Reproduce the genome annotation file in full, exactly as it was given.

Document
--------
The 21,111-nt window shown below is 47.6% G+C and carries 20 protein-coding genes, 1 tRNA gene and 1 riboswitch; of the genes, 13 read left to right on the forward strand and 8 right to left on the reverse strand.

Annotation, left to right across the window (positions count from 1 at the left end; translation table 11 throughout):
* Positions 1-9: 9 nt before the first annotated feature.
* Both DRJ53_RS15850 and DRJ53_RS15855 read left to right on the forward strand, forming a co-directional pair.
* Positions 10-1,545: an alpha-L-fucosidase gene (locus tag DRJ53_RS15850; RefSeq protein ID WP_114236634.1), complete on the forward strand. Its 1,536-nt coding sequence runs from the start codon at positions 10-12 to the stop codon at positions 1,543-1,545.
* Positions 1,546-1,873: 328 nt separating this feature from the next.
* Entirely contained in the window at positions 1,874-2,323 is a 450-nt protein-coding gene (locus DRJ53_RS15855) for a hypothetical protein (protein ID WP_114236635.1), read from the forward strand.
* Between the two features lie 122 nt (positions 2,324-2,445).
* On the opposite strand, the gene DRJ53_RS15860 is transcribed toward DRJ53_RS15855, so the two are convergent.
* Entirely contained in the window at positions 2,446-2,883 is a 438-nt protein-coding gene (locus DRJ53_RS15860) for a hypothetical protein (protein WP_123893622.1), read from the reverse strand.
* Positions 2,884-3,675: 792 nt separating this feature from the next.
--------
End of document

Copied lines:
The 21,111-nt window shown below is 47.6% G+C and carries 20 protein-coding genes, 1 tRNA gene and 1 riboswitch; of the genes, 13 read left to right on the forward strand and 8 right to left on the reverse strand.

Annotation, left to right across the window (positions count from 1 at the left end; translation table 11 throughout):
* Positions 1-9: 9 nt before the first annotated feature.
* Both DRJ53_RS15850 and DRJ53_RS15855 read left to right on the forward strand, forming a co-directional pair.
* Positions 10-1,545: an alpha-L-fucosidase gene (locus tag DRJ53_RS15850; RefSeq protein ID WP_114236634.1), complete on the forward strand. Its 1,536-nt coding sequence runs from the start codon at positions 10-12 to the stop codon at positions 1,543-1,545.
* Positions 1,546-1,873: 328 nt separating this feature from the next.
* Entirely contained in the window at positions 1,874-2,323 is a 450-nt protein-coding gene (locus DRJ53_RS15855) for a hypothetical protein (protein ID WP_114236635.1), read from the forward strand.
* Between the two features lie 122 nt (positions 2,324-2,445).
* On the opposite strand, the gene DRJ53_RS15860 is transcribed toward DRJ53_RS15855, so the two are convergent.
* Entirely contained in the window at positions 2,446-2,883 is a 438-nt protein-coding gene (locus DRJ53_RS15860) for a hypothetical protein (protein WP_123893622.1), read from the reverse strand.
* Positions 2,884-3,675: 792 nt separating this feature from the next.